Because I guarantee, I guarantee, that should this guarding of schools by armed volunteers come to pass, some day down the line one of these volunteers will run amok in his/her school with his/her gun. (Even if said volunteer hadn’t been in the police or military.)

What will Mr LaPierre’s remedy be to that?

Large Storm in US Disrupts British News

It wasn’t the lead story today – the murder of an off-duty prison officer in Northern Ireland saw to that – but it still beat the potential loss of 6,000 jobs (count that, 6,000 jobs) at Comet electrical stores down the item list and also, if memory serves, a little local squabble about EU contributions.

Well the US is a large, not-too-far-away country of which we know on the one hand too much and on the other, sadly, not enough.

It’s a disaster for those involved of course, and a tragedy for the dead and their families but did the people of the UK really need such saturation coverage?

Hurricane Sandy also hit Haiti, Barbados and Cuba and we learned far less about that. But they don’t speak English.

Oh, wait. In Barbados they do.

The Hugo Awards

Ian Sales has been complaining about the latest Hugo Awards.

This is a subject nobody outside the SF world (not to mention many inside it) gives a toss about but to others it’s important. The Hugos claim to identify the best SF in any particular year but as Sales says the categories are now somewhat out of date and their boundaries can be obscure.

I used to pay some attention to them as a guide to what to seek out to read – and later when an acquaintance/friend was up for one of them. This year’s mainly passed me by. The results are here.

Since only attendees of any year’s Worldcon (Worldcon = the annual world SF convention) or its supporting members (financial contibutors who cannot attend) have a vote in the nominations or final ballot the awards are in essence a popularity contest so not necessarily giving an indicator as to quality.

The main flaw though is that since the Worldcon is usually held in the USA – and even when it isn’t – most of its members are from the US. This means they are and always have been essentially USian awards. This is historically inevitable since the US was the largest SF market and largest source of writers. But it does unlevel the playing field.

Long Ago and Far Away

Two 60s memories are now no more.

Scott McKenzie – a one hit wonder with San Francisco (Be Sure To Wear Flowers In Your Hair)has died.

So too has the actor William Windom whom I remember very fondly as the star of the US TV series My World and Welcome To It, inspired by the works of cartoonist James Thurber, a role for which Windom won an Emmy Award. Though I hadn’t quite remembered it he also played Commodore Decker in Star Trek – for evidence of which see this:-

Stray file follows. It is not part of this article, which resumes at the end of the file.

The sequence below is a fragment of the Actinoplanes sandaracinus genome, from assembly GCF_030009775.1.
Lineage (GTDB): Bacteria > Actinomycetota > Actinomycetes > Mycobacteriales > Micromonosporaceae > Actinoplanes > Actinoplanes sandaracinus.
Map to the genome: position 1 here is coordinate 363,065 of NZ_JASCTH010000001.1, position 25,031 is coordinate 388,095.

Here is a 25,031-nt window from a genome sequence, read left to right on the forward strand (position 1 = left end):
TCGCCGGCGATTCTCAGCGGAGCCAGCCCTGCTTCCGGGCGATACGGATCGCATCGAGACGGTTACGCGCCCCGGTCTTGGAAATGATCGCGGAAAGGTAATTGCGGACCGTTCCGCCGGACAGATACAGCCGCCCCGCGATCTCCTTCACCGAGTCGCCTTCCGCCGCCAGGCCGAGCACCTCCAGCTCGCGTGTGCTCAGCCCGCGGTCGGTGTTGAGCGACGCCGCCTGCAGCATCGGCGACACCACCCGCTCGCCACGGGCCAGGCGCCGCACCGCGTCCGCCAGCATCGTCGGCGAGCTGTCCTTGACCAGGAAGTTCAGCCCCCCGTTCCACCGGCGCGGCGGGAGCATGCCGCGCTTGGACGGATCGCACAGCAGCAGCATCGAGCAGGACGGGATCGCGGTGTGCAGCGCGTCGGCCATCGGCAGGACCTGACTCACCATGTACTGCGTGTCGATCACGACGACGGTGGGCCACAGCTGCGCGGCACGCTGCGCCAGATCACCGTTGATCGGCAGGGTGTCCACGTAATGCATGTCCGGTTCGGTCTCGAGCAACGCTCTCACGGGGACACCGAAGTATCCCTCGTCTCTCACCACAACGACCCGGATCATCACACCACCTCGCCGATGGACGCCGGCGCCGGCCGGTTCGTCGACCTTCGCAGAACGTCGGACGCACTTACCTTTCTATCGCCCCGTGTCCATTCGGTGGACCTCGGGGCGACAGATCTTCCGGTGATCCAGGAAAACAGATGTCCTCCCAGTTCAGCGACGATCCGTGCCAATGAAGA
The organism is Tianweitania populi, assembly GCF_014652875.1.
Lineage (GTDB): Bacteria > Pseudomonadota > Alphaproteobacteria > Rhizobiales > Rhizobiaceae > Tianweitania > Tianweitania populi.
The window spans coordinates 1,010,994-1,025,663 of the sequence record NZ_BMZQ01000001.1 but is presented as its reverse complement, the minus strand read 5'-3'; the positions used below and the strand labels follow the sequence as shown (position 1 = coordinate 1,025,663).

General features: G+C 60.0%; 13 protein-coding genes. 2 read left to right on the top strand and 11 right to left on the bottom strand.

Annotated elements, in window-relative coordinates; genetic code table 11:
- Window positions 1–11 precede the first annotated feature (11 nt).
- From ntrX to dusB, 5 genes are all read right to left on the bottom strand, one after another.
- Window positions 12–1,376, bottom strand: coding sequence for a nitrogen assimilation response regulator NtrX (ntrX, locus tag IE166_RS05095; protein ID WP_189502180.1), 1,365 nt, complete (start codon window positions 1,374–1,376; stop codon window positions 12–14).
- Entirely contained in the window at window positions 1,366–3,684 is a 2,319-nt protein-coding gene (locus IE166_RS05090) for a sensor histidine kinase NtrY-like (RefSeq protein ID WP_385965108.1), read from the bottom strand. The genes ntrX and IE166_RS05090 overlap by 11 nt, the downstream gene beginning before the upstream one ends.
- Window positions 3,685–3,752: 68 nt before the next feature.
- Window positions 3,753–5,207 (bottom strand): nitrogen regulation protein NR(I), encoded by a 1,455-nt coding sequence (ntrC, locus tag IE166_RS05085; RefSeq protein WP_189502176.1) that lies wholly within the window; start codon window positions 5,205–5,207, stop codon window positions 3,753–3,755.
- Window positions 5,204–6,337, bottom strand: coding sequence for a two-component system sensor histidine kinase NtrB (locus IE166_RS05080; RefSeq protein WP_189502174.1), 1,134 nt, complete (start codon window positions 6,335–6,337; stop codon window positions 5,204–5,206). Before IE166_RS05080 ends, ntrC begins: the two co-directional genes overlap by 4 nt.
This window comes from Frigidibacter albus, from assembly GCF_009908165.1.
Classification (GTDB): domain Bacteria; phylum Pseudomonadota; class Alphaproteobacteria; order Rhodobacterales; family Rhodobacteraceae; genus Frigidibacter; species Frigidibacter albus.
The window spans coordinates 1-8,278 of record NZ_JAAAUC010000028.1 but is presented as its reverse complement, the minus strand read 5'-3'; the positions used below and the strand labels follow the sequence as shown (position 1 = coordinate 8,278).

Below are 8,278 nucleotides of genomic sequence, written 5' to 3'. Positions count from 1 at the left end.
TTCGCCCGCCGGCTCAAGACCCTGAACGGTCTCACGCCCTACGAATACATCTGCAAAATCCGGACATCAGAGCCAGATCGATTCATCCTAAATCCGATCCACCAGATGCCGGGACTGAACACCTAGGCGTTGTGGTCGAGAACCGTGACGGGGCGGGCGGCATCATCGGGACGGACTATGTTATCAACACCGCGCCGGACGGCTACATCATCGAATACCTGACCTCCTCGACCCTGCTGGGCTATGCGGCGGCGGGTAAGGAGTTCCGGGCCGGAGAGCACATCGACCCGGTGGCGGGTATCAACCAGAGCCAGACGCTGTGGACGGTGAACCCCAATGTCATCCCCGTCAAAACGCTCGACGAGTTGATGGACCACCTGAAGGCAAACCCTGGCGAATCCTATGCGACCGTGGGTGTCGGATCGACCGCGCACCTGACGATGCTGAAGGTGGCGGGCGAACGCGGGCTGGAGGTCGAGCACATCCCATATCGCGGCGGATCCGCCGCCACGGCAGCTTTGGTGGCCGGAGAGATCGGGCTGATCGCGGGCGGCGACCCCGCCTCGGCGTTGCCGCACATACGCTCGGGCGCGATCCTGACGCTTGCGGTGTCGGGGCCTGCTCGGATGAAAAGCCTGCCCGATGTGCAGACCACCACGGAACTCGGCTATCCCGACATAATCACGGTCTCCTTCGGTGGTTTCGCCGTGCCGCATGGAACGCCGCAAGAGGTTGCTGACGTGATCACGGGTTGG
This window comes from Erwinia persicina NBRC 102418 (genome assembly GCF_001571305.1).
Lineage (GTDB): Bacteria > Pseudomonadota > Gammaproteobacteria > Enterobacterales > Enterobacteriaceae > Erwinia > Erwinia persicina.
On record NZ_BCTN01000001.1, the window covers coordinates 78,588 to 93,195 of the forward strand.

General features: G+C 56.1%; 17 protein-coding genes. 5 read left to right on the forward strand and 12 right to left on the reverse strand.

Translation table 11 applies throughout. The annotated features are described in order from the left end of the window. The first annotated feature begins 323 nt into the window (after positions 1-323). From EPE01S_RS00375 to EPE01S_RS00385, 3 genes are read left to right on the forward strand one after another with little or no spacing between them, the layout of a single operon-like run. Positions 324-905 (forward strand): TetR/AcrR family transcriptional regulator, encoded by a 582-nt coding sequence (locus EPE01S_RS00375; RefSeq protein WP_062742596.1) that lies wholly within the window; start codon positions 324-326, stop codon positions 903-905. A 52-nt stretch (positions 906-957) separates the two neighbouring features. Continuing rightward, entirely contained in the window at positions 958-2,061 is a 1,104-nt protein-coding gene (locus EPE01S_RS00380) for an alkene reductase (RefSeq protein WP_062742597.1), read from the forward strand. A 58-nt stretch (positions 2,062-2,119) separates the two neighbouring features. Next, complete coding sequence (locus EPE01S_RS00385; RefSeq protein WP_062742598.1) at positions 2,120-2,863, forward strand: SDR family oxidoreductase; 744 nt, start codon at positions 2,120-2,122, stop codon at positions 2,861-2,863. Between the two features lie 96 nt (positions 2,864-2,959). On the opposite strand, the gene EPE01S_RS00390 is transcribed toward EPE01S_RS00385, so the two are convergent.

Commodore Decker

More latterly Windom has appeared in Murder She Wrote.

Here is a You Tube clip of a part of a My World and Welcome To It episode. It follows the usual pattern of Windom giving a spiel outside his (cartoon) house before the opening credits – which appear at about 1:30 and are a joy in themselves. The clip retains the original US adverts. (I must say they would drive me crazy coming in so early in a programme.)


Scott McKenzie (Philip Wallach Blondheim): 10/1/1939-18/8/2012
William Windom: 28/9/1923-16/8/2012

So it goes.

Gore Vidal

I must mark the passing of Gore Vidal.

As I have only read two of his novels, Myra Breckinridge and Julian, I knew him mostly from his appearances on television which were always entertaining and informative and in which he showed himself to be an unusual citizen of the US (at least from the perspective of this side of the Atlantic) since he was sharply critical of many aspects of his native country’s political and cultural life – a stance which is arguably more patriotic than that of someone who accepts and follows unquestioningly. He dubbed the US the United States of Amnesia, bemoaning the lack of historical knowledge the majority of his countrymen have of their own political system. He was in a position to know, having been brought up right in the heart of government when as a twelve year old he acted as guide to his blind grandfather – the first ever Senator for Oklahoma – through the corridors of Congress.

It is probably as a novelist dedicated to illuminating that history his countrymen are too blindly unaware of that he will be best remembered though various of his television and other appearances remain to give a flavour of his wit and perspicacity.

Most of his books from that US historical cycle are somewhere on my TBR shelves. So many books, so little time.